We also followed hundreds of vultures flying in from miles around, clearly towards a ‘kill’, that turned out to be the newly dead body of a young elephant which was devastating. My brother spotted a leopard in a tree from about a hundred metres away; we saw many families of ‘pumbas’ who ran in a line with dad at the front and mum at the back and babies in the middle. We saw hyenas and rivers with a croc every 3sq. metres, troops of baboons and towers of giraffes, who are called ‘twiga’ in Swahili and affectionately referred to as ‘Miss Tanzania’ for their pompous strut. They also have very small brains and up close were possibly the most unfathomable and prehistoric of all the wildlife we saw.
To end an unreal day, we chased the sunset back to camp with a very authentic, four hour off-road land rover experience, beers in hand/all over the person next to you.
From Selous, we flew across to Ruaha National Park for four days staying at Jongomero Camp. Ruaha felt like a different world as it was incredibly green and lush from the recent rains.
The people we met were the most generous and kind and welcoming in the world. I was particularly in awe of the two Maasai warriors (the camp security) who had spent a full year alone in the bush to achieve their warrior status but who were also Arsenal fans… as ever, the planet seems united by English football.
Once again, we were told not to leave our tents at night because of the resident bull elephant, Bob, and the hippos that regularly crossed through the camp via ‘hippo highway’ on their way to and from the river. On our first evening, after we’d each been escorted to our prospective tents, (Mike and I in one, my brother in the next one and Mum and Dad in the next one) we suddenly heard my brother shouting. Our tents were fairly far apart (maybe 50 metres?) with lots of bush in between, and I freaked out and charged outside to try and hear him better, imagining him face to face with a hippo, whilst Mike searched for the ’emergency horn’. Fortunately, there was no hippo-confrontation; Nicholas’ tent zip had broken and wouldn’t do up… this was better than the alternative but not ideal with all the snakes and spiders etc. Looking back on it, there was quite a funny exchange as Nicholas went from one side of his tent to the other shouting at my parents and then back to us as we tried to decide what to do. Inconveniently, all the frogs for miles around had chosen that evening to perform their mating ritual. It was so loud that none of our emergency horns and whistles drew the attention of the Maasai on duty. So, eventually, Nicholas decided to risk the 50m walk to my parents’ tent and survived to tell the tale.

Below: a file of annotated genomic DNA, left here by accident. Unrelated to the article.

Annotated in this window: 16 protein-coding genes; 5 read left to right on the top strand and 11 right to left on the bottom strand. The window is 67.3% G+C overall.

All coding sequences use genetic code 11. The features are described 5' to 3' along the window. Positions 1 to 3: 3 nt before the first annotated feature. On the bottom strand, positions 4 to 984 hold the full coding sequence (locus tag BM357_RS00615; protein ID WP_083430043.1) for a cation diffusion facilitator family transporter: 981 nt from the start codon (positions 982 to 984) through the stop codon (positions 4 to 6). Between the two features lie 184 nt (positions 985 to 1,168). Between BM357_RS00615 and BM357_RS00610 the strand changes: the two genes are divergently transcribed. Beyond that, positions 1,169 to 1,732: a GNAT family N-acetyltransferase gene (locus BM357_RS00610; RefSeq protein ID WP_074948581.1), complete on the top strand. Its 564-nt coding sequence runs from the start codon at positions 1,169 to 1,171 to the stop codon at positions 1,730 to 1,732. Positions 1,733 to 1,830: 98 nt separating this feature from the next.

Our guide, Frank’s favourite animal was an elephant and Ruaha is known for it’s large elephant population. This was the place for me! We had about three elephant ‘experiences’ where the land rover was completely surrounded by elephants and their babies less than two metres away from our open-sided vehicle. We were mock-charged at, a few times, which was elating and terrifying, but Frank understood their behaviour so intricately that he only chuckled on these occasions, knowing they were warnings rather than a full blown attack.
We became quite fond also of the guinea fowl, or bush chickens, who looked like posh cushions, and red-necked spurfowls (lipstick birds), both of whom would regularly take up the challenge of sprinting along in front of the wheels of the land rover. When this happened, one of us would shout ‘We’ve got a runner!!’, and we’d cheer it along until it ran out of steam and veered off to the side into the bush or flew away.
All in all, a triumph of a holiday and such a privilege to spend it with my four favourite people. (Most of these photos were taken by my brother who is quite the wildlife photographer!) You can also watch some little videos on my Instagram ‘Africa stories’.